In today’s world, we receive a crazy amount of information in an instant, via Facebook, Twitter, or any other social media we decide to follow. This situation looks good at first glance as most of the simple economics models assume perfect information and hence, more information should be a good news; the catch is one should be able to differentiate between the truth and the fake.
With so many people sharing and spreading whatever information they want, one may think that the term “fake news” is relatively new. In reality, however, one can go back in time to notice that “fake news” has been part of mankind since people began to understand how powerful having information is. Extortion and gossip are simple examples. However, the way information is communicated is now transforming the underlying message to such an extent that, in the end, one doesn’t know how authentic it is.
For example, think of the very common children’s game in which one player tells another one a statement, and the receiver has to pass the information to another one, until the end – at this point, the statement is completely different. Transpose this game to a form in which people can just click and share information on Facebook, or resend it on WhatsApp. Information will be complete, but the problem is knowing how faithful it is to the original.
You may think that you are smart enough to differentiate between true and false, but is the rest of your country able to do that? Can everyone filter the large amount of information they receive, day after day, well enough? This is a possible reason for the success of fake news in important events like elections. However, one could argue that there is more in using fake news. By election day, people will only remember the most recent news, no matter who communicated it. Because of this, the political tool is perhaps not to make people believe fake news but instead to undermine the value of information, or of its provider, as Donald Trump did with CNN, the American news provider. The question, then, is rather about the authenticity of the source than information itself.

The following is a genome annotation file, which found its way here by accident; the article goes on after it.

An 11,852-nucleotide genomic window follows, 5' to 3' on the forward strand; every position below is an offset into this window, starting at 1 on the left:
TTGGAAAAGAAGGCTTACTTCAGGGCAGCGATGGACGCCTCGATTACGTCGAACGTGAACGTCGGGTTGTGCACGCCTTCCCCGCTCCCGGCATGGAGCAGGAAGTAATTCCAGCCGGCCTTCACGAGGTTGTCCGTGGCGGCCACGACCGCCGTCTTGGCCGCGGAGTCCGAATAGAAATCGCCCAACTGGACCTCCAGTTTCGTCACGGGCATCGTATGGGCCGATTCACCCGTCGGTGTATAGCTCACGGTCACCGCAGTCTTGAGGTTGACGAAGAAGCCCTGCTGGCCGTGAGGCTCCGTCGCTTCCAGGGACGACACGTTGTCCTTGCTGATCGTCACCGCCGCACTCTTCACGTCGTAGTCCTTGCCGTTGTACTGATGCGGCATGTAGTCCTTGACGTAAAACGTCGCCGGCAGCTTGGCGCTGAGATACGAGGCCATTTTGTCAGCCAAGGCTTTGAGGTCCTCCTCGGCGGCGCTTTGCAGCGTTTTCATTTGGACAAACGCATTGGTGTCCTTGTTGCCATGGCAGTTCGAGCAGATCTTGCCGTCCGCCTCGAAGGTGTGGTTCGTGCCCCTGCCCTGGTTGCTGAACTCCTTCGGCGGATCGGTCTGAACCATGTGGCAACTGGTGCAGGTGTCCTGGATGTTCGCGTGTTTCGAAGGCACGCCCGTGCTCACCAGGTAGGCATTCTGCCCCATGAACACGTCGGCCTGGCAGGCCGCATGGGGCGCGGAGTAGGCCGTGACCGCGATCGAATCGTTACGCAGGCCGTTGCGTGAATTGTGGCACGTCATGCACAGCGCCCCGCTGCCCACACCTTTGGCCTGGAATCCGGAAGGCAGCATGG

Beyond the political impact of fake news lies a social one. Professor Seabright discussed the methods recurrently used by politicians to try to distract people’s attention from the so-called truth. One of them is to multiply the amount of information shared and received, as mentioned above. Will this not lead to a lack of trust in our societies, a basis for all human relations? There are, of course, many angles to consider this question. The first one could be the difficulty to believe in others: as we become more cautious about any piece of information we receive, and increasingly aware of the lies that surround them, we tend to push some people to trust others less, including their closest friends. The second is the amount of time one may dedicate to the “search of the truth”. To illustrate, consider the daily proportion of the time spent on reading information published by others. This increasing allocation of our time to “information consumption”, as opposed to interacting directly with others, can lead us to question how this new habit will potentially affect the social cohesion of our societies.
In the end, information is a tricky matter, due to not only how much of it we receive, but also its degree of truth. The new ways in which information is managed have implications for the economic, political, and social dimensions of our lives. The boom of “fake news”, especially in elections, has influenced the way people think and act. As economists, we can imagine that the increasing amount of information will lead individuals to act more rationally, but will this rationality be formed under fake news?
by José Alfonso Muñoz Alvarado, Joël Bréhin, and Aicha Esaad
With thanks to Professor Paul Seabright for sharing his insights on this topic with us